So you’ve recruited them… now you have to keep them. Timely advice on the value of training.

Much time, effort and probably money, is spent on recruiting employees. A smooth professional introduction to the club and their role within it, will ensure that money has been well spent. You don’t want to start all over again because the newcomer promptly leaves after getting an appalling reception into the club business.

What to cover
There are a whole host of subjects which need to be covered to effect the smooth induction of an individual into any organisation. Some will have to be carried out immediately on commencement, especially if there is a high security or health and safety risk; others are more suitably dealt with at a later stage.

A properly planned and executed induction programme will ensure a more relaxed and confident employee, comfortable with their new colleagues and their own role within the club. The level of planning needed will of course vary according to the size of the club, but you will certainly need the relevant paperwork in place – national insurance number, P45 (or P46), driving licence where appropriate, bank details, emergency contact, permits to work (if applicable) and so on.

An employee handbook should be issued with their statement of main terms and conditions of employment including supporting policies and rules.

Planning programmes
Although planning the programme (the common skills part) subject, sequence, venue, timing and trainers, is time consuming on the first occasion, it can be used time and time again in the future when little time will be required to update it. Try and mix up ‘listening’ and ‘doing’ sessions, so that people do not spend long periods being talked at or have unfamiliar muscular activity becoming painful and tiring. Clearly, any activity involving risk should be preceded by appropriate health and safety training.

Steps to success
Assuming general physical and mental ability (tested if necessary during the recruitment process), consistent with the requirements of the job, certain basics will improve the ease, proficiency and success of training. First identify the skills required. Break each one down into suitably sized steps. Practice each step until proficient at that step before moving on to the next. Once proficient at each step combine them and, hey presto, learning done. 

It is the trainer’s responsibility to ensure the learner has learned, therefore always test that you have been understood. Quizzes and tests are all ways of checking the learner has understood the training.

Trainees should be provided with their training programme, an understanding of why they are being taught those subjects and the value to them as an individual to learn them.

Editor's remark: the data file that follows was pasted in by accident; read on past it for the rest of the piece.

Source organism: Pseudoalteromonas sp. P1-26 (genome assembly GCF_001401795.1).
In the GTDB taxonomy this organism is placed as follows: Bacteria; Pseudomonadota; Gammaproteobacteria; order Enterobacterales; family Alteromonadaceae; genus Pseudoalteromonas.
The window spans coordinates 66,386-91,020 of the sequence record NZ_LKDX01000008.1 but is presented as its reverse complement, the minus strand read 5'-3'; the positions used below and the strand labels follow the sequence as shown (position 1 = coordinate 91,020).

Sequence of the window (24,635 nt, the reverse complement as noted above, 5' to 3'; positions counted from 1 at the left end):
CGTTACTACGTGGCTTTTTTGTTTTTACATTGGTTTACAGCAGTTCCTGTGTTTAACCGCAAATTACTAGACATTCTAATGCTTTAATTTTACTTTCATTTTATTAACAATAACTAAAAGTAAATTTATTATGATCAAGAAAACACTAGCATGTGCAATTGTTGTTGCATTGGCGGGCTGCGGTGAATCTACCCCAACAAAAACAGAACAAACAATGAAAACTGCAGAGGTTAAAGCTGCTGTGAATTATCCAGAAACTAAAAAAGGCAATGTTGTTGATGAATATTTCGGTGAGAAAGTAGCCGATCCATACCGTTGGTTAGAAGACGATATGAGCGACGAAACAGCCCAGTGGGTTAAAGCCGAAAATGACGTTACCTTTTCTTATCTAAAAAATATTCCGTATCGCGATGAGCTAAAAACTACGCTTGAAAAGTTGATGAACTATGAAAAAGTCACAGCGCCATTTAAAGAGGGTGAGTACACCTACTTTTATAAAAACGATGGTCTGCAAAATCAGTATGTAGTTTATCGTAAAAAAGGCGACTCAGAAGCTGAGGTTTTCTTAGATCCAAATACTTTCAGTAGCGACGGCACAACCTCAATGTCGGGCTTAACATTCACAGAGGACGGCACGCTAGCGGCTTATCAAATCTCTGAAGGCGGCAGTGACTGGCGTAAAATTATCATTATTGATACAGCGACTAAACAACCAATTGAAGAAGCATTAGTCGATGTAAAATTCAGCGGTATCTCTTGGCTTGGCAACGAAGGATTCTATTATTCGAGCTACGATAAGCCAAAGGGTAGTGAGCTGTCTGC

Clearly someone brand new to the club has to undergo intensive induction and training regarding every aspect of the business; its layout, rules, people, policies etc. As already noted, some of the subjects have to be dealt with immediately on commencement (for example, toilet facilities and critical Health and Safety issues) while others are dealt with at later stages during the programme.

Route to promotion
Changes to an individual’s role, especially where it is to be expanded to include extra responsibilities, or where promotion to a more senior grade is involved poses their own particular problems. Again proper planning for the induction and training to be able to carry out the new duties, duly prioritised and recorded as appropriate, is essential.

It is, however, also essential to consider the selection of the individual who is to have his/her role expanded or who is to be promoted. The fact that someone is a good (or even your best) barman does not mean that he/she would make a good supervisor or manager. Care must be taken in the selection of an individual for promotion to, for example, bar supervisor. Length of service, or the feeling that it is ‘their turn’ is not a reason to promote someone, because what happens to them if it goes wrong?

What do you do with the individual? Sack them? Not only have you then lost your supervisor but you have lost a good employee who was so highly valued to you that you promoted them in the first place! There are also the costs of having to go through the process again, the morale damage to the rest of the work force and knock-on costs because the team is currently leaderless until the appointment and bedding-in of the new supervisor.

Properly planned and executed training for new starters and ongoing changes/promotions, will lead to a higher quality and quantity performance, hence lower costs, less waste, reduced rates of labour turnover, improved recruiting, greater willingness to retrain, and a higher morale amongst the workforce. Enough said?

General statistics show that 50 per cent of all leavers leave within the first three months and a further 25 per cent leave within the second three months. And this is mainly due to poor induction and training. There is a cost associated with each one of these leavers.

So look after your staff and your bottom line atthe same time; it really does pay to make them stay.

Article published in Clubhouse Europe issue 12